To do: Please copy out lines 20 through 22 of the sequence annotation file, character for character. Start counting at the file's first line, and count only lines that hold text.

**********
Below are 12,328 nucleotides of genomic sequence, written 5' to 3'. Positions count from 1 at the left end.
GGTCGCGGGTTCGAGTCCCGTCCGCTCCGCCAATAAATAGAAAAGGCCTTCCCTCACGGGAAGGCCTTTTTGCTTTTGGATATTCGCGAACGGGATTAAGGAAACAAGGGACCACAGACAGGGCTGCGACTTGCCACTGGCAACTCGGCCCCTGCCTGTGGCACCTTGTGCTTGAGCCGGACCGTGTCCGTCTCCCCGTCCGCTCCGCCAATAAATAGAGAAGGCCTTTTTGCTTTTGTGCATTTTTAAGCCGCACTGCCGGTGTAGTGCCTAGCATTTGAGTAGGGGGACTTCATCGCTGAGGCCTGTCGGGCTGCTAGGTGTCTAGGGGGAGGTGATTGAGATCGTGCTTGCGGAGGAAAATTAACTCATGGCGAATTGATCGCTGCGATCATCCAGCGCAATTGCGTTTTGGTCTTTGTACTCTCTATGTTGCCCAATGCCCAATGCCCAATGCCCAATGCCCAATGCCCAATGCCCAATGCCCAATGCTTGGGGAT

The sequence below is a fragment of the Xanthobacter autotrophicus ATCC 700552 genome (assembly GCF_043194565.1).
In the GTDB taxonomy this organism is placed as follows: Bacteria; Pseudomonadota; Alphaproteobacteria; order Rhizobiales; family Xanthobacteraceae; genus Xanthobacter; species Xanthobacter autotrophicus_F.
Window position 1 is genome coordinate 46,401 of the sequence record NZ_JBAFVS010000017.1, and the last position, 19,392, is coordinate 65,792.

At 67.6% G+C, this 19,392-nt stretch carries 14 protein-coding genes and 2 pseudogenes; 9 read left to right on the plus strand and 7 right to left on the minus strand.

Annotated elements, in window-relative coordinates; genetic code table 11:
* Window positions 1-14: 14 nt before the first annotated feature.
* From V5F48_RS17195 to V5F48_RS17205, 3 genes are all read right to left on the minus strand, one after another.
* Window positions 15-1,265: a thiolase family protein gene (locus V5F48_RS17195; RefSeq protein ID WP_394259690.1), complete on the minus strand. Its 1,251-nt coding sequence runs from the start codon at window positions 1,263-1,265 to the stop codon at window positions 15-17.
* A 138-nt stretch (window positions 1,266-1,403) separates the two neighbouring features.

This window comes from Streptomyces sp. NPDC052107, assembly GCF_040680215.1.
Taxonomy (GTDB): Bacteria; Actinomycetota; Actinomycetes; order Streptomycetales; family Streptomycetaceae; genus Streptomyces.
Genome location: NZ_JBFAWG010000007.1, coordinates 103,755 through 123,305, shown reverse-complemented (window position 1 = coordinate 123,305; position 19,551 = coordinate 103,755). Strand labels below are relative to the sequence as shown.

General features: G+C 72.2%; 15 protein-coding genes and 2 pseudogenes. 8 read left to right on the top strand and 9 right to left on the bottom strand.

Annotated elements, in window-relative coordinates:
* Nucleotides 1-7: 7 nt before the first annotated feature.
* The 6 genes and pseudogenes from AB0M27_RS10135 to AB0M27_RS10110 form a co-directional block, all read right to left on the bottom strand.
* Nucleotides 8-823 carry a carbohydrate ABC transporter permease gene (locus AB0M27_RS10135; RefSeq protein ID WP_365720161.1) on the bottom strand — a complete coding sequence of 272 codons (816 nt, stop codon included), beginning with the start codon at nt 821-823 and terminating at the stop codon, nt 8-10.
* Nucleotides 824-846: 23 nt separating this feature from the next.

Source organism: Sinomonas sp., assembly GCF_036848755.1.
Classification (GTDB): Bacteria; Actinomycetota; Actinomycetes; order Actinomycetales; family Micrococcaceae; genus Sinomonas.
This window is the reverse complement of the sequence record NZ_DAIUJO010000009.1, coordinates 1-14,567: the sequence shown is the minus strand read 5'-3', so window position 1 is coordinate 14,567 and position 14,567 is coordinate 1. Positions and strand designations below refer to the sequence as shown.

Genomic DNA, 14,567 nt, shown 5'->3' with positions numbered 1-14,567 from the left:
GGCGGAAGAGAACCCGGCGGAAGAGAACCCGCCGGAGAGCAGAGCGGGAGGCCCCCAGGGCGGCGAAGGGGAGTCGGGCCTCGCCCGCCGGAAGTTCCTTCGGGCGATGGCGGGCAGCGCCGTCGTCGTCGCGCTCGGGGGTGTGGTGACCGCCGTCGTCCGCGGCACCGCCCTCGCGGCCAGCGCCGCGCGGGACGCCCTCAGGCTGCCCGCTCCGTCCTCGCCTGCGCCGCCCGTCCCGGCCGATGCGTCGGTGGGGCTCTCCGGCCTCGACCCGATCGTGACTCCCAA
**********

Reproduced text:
* Nucleotides 824-846: 23 nt separating this feature from the next.

Source organism: Sinomonas sp., assembly GCF_036848755.1.
Classification (GTDB): Bacteria; Actinomycetota; Actinomycetes; order Actinomycetales; family Micrococcaceae; genus Sinomonas.